The main varieties most people describe are criollo, forastero, and trinitario. Criollo is considered a fine flavoured seed, aromatic, and not very bitter. It is the variety the ancient Mesoamericans were growing. Within criollo, there are other types or sub varieties such as porcelana. Forastero is an umbrella term for varieties that are not criollo. They are more robust in flavour, often more bitter, and said to be not as aromatic as criollo. Forastero is used for about three quarters of the world's chocolate. The reason for this is that it's a hardier variety, not as susceptible to disease, and produces larger pods with more seeds, and therefore being more profitable. Trinitario is a hybrid variety of criollo and forastero, believed to have originated in Trinidad, hence the name. It is hardier and produces more than the criollo, but is also more aromatic and flavourful than the forastero. Criollo is considered a high quality variety because it can produce highly aromatic and flavourful beans that are not very astringent.
It's not that good chocolate can't be made from some forastero, but the criollo and trinitario tend to be more flavourful and aromatic, and so chocolate made with this type of bean can end up being much more flavourful and not as bitter as a forastero made chocolate. However, they are more expensive to purchase, more difficult for farmers to grow, and so only make up a small percentage of the world's chocolate.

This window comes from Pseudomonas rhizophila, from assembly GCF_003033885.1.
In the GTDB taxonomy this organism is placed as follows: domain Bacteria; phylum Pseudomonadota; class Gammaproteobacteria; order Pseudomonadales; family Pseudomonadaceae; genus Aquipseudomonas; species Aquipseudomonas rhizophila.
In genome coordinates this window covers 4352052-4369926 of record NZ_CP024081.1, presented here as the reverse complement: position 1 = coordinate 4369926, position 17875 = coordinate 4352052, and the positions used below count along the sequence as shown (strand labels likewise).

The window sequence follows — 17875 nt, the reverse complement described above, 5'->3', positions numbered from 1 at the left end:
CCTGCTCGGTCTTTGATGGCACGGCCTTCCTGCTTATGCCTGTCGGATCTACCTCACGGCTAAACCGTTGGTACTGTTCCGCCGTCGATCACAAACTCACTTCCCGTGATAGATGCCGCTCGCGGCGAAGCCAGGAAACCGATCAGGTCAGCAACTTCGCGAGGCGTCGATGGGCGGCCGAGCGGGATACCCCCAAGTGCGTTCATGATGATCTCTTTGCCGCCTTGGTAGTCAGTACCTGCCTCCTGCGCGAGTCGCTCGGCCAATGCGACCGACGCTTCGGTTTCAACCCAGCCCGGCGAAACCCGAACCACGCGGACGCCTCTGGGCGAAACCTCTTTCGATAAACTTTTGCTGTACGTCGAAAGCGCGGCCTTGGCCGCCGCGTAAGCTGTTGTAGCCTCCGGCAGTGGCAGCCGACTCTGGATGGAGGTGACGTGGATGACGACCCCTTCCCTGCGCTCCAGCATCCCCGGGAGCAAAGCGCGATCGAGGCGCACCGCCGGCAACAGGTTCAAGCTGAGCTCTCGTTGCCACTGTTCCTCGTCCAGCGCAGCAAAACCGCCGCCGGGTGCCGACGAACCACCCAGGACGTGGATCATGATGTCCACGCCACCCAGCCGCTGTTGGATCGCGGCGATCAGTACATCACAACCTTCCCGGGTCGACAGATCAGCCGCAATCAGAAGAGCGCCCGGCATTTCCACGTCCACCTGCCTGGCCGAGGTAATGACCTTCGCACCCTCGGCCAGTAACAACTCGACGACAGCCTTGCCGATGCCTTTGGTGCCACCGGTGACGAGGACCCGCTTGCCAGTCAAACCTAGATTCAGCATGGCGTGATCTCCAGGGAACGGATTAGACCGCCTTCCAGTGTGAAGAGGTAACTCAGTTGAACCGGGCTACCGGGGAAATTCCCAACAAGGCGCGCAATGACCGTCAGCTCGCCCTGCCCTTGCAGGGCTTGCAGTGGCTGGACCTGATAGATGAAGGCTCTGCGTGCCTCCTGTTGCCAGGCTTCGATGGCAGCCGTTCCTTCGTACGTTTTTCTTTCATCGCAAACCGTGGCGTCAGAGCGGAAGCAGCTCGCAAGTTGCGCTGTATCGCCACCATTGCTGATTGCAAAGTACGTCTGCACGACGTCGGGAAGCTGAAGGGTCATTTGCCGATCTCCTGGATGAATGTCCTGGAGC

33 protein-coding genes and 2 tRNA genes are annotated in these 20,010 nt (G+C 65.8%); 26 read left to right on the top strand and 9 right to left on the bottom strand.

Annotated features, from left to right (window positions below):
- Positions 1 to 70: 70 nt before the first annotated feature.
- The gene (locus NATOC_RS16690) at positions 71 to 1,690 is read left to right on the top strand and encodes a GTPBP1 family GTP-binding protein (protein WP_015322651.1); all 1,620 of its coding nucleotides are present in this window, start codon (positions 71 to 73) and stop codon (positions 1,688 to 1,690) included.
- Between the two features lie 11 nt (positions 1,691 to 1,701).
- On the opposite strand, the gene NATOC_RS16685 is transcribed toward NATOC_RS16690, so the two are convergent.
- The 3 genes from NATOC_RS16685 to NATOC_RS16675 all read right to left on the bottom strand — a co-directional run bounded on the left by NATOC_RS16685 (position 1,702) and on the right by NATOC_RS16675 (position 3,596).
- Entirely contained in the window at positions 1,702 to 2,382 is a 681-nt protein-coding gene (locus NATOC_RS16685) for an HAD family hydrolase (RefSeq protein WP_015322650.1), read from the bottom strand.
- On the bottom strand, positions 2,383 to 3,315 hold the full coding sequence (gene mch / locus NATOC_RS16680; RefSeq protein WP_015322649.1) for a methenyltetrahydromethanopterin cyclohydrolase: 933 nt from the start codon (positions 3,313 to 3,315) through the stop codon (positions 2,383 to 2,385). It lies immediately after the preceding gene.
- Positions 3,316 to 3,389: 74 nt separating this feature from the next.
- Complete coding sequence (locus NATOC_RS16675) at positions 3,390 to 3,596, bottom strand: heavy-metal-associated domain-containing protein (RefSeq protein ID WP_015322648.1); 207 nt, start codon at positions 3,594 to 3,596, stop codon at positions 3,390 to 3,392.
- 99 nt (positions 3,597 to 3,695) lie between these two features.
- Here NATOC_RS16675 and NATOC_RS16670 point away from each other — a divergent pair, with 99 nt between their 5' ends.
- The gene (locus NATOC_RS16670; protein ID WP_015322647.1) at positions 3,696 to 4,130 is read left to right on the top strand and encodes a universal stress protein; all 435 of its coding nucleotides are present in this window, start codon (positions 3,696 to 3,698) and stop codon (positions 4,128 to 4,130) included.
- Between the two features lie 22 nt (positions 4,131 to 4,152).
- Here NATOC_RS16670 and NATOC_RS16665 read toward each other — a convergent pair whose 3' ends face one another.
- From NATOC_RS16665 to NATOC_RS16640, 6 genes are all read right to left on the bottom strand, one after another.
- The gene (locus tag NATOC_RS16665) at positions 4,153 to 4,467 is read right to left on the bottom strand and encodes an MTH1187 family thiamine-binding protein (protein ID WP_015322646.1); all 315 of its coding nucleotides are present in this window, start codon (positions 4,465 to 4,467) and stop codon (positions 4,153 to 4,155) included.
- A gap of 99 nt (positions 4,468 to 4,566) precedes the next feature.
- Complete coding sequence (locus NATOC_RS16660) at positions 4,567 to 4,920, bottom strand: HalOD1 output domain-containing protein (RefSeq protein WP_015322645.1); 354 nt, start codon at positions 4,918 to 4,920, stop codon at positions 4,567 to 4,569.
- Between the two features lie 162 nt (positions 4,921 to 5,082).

2.2 The origin of cacao
Where cacao is grown has a large impact on the flavour of the cacao bean. This is what has lead to chocolates with the labels "single origin" or "single plantation". A particular variety, grown in a particular area, will grow seeds that contain certain aromas and flavours, sometimes being very favourable. Of course, the use of single origins can also lead people to assume any chocolate made with cacao from that region is going to be quality chocolate. This is not always the case (see section 2.3). It is true that cacao from Madagascar tends to be quite fruity, with strong notes of citrus flavoured fruits. Cacao from Ecuador tends to be more earthy, with notes of baked bread, coffee, and biscuits. However, that being said, even if cacao originated from this area, and even if it was of the trinitario or criollo variety, won't necessarily lead to quality chocolate.
2.3 Growing, Harvesting, Fermenting, and Drying.
Just as some chocolate makers may have better skills and knowledge and producing quality chocolate, so do farmers vary in their skill level or knowledge in producing the best cacao beans possible. There isn't much they can do about the variety or the environment once the trees are growing there, but how they harvest and what they do next is crucial.